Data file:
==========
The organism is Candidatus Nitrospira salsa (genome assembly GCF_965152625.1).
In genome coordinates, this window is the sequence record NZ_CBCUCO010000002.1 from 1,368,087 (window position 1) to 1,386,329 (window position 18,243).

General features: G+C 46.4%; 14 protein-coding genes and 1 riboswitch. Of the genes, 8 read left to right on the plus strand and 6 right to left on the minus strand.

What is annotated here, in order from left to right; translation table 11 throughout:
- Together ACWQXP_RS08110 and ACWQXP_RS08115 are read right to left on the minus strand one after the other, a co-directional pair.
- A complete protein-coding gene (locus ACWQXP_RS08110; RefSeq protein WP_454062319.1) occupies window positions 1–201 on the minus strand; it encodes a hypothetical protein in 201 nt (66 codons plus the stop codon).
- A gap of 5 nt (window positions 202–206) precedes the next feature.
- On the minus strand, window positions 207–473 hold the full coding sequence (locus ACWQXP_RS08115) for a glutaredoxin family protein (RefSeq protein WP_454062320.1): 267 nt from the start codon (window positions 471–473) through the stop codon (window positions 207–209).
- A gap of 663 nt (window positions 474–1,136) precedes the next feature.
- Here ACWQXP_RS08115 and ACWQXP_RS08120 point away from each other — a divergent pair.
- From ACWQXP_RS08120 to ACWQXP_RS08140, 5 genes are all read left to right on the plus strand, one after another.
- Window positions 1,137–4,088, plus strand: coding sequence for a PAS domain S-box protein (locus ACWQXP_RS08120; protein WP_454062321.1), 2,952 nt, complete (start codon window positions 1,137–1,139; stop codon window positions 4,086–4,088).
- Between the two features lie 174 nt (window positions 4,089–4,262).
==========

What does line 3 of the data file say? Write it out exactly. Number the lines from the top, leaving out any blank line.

General features: G+C 46.4%; 14 protein-coding genes and 1 riboswitch. Of the genes, 8 read left to right on the plus strand and 6 right to left on the minus strand.